This August marks the 300th anniversary of the death of Queen Anne, the last of the Stuart monarchs, and the first sovereign of Great Britain. There is currently an accompanying document display in the Keeper’s Gallery here at Kew.
Queen Anne succeeded to the throne in 1702 on the death of her brother-in-law William III. Her father, the Catholic James II, died in France in 1701, having been overthrown by the Glorious Revolution. Anne was 37 years old when she became queen, and even at her coronation suffered from a bad attack of gout and had to be carried to the ceremony in an open sedan chair.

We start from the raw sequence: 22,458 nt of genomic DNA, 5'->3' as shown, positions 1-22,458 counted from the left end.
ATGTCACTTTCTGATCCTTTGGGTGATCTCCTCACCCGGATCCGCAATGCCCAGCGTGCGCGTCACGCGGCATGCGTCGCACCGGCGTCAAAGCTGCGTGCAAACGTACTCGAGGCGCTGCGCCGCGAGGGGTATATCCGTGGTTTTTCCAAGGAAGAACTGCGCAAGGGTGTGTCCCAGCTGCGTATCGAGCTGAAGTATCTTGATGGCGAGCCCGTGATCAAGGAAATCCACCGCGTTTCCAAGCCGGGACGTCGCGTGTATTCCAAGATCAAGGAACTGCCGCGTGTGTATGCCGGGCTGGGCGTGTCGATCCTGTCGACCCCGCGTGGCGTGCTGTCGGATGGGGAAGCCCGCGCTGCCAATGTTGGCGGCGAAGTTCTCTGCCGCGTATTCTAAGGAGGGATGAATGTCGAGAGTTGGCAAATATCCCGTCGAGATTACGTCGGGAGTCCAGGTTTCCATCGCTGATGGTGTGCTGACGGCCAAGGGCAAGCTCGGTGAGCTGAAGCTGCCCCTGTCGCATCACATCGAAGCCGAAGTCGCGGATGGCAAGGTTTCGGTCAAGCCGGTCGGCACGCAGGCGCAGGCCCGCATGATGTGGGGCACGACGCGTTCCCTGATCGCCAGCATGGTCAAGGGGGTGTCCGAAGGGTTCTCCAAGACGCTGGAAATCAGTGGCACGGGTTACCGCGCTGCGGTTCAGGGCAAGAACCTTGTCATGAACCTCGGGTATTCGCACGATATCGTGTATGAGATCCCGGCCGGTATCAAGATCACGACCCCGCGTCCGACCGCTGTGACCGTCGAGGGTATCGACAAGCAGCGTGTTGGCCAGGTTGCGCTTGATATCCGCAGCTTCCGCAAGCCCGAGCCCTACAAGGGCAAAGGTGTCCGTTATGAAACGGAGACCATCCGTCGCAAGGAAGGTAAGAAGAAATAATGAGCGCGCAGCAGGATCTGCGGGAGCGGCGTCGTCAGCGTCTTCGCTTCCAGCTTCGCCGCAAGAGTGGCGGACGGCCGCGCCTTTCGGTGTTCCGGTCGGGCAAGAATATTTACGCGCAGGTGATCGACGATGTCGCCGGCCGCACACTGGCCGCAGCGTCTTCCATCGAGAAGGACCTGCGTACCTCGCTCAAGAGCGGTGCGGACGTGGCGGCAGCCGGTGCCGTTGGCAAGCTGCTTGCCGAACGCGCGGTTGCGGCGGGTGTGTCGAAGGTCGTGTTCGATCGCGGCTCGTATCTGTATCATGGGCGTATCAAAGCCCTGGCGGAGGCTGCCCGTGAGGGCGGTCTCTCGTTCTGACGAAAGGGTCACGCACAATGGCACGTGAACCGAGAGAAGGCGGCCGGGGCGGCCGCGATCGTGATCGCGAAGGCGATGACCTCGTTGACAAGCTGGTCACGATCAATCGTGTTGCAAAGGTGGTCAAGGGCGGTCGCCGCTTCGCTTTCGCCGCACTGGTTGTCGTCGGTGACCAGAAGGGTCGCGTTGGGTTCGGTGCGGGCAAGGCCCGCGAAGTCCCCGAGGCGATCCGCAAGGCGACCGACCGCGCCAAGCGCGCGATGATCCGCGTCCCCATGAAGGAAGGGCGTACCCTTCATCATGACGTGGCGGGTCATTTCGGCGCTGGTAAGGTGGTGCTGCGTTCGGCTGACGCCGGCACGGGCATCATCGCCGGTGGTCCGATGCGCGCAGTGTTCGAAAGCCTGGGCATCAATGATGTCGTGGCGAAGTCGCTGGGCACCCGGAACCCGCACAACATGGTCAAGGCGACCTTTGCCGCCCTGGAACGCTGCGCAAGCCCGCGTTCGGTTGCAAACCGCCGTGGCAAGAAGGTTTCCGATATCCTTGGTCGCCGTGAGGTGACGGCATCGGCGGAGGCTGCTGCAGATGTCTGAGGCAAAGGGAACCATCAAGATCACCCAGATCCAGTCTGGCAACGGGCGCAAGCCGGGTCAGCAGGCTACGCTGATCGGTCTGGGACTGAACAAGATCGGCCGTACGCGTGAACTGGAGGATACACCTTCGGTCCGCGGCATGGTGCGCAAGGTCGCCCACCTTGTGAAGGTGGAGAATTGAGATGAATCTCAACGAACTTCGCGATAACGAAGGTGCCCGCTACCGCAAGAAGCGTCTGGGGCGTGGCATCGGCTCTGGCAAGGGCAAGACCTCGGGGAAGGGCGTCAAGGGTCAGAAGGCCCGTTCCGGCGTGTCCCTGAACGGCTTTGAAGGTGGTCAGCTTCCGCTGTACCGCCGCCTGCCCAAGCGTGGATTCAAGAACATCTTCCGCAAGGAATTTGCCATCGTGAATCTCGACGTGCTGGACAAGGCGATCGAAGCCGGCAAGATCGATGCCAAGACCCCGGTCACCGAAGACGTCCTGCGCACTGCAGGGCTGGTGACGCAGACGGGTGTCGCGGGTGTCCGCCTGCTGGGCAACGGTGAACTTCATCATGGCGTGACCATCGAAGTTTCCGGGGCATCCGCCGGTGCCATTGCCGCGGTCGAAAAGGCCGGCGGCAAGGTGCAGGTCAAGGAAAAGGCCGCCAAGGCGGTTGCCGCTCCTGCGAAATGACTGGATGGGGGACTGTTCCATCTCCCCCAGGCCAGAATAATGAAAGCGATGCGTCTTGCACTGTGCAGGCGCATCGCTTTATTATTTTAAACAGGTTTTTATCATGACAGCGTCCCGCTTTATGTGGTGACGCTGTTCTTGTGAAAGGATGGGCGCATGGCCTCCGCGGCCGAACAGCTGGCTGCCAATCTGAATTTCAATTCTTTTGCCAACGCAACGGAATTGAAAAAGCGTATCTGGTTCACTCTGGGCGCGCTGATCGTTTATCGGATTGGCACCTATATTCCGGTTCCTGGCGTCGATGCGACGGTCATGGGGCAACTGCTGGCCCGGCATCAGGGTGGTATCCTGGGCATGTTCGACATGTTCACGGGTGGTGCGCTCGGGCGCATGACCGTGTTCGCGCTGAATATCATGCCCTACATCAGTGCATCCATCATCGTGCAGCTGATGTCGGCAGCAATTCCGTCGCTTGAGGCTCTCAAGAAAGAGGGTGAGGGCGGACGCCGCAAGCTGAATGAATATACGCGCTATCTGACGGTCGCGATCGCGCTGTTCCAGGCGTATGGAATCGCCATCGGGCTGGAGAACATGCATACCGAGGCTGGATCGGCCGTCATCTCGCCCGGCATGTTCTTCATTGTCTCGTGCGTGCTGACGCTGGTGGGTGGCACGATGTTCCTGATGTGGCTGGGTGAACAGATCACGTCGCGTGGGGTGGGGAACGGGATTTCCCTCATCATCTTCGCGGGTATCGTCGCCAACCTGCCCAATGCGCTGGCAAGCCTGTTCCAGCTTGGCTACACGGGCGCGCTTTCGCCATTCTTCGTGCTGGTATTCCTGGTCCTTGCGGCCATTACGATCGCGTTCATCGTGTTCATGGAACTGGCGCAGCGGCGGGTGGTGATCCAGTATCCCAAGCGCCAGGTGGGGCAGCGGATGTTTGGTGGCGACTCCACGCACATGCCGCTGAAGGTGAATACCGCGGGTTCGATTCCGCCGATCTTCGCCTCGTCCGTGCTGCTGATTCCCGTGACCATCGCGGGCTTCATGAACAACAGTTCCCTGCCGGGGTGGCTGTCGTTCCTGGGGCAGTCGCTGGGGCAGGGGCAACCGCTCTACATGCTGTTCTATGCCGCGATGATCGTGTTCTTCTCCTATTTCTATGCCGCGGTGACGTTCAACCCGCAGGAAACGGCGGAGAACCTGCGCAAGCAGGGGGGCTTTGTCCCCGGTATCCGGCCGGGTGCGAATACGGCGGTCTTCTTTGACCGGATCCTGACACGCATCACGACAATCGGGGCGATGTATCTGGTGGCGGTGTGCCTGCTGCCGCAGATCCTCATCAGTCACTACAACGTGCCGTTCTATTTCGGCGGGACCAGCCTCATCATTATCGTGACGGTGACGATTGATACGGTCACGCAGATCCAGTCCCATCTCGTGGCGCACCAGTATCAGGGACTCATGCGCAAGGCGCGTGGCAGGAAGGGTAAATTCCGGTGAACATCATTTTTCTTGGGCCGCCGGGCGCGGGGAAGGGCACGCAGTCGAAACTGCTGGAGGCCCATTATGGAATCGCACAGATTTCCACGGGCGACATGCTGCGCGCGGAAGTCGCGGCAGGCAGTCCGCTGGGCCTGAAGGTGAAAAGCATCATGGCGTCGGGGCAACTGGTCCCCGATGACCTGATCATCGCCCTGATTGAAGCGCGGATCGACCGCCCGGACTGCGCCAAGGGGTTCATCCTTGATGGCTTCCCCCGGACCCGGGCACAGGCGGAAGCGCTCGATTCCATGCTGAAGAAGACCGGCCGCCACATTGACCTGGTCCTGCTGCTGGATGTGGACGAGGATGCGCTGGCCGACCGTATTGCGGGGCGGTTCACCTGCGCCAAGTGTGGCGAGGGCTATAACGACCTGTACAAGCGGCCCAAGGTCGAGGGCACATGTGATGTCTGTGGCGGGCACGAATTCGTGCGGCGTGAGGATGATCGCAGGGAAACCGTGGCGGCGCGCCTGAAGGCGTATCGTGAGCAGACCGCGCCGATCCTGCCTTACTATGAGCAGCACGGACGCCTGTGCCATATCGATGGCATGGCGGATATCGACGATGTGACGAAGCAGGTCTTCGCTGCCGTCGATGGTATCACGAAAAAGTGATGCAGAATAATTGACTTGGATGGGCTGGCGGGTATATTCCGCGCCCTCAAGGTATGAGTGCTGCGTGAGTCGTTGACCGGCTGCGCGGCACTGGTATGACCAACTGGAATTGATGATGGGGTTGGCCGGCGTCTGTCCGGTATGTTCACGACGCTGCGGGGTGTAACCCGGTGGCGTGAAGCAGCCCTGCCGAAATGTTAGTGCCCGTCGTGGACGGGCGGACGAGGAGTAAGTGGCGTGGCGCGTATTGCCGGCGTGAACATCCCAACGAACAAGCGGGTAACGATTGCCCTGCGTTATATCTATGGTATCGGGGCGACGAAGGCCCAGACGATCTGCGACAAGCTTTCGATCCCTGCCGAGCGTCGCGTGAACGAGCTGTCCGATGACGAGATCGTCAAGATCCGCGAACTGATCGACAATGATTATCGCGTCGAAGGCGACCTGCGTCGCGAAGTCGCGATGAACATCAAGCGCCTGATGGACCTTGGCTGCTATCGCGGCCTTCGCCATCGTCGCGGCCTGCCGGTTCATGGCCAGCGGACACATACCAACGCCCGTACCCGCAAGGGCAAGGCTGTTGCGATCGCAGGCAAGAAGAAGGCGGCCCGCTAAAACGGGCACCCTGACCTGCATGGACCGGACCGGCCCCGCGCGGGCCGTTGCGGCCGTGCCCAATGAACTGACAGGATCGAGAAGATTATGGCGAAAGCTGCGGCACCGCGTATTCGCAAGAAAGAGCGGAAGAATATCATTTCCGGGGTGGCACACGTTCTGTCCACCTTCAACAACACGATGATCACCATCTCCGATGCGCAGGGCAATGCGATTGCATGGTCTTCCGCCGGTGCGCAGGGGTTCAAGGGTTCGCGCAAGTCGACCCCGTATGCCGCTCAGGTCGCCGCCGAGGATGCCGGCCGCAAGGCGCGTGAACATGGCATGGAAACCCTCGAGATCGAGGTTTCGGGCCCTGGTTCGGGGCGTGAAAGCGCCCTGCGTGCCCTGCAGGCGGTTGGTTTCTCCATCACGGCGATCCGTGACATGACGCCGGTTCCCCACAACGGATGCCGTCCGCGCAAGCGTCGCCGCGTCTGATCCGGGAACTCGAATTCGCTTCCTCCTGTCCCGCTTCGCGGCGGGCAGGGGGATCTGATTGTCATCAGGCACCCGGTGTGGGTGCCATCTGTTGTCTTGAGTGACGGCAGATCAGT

Anne never enjoyed good health, and her many pregnancies that ended in miscarriages greatly weakened her. She became pregnant eighteen times, but only one child lived, William Duke of Gloucester. He died in 1700, aged only 11, it is thought of hydrocephalus or ‘water on the brain’ (details relating to his funeral can be found in LC 2/14/1). While Anne had been married in 1683 to Prince George of Denmark, a chronic asthmatic, he was very much regarded as a nonentity. The soldier prince consort died in 1708 (records of his funeral can be found in LC 2/16 and LC 2/17).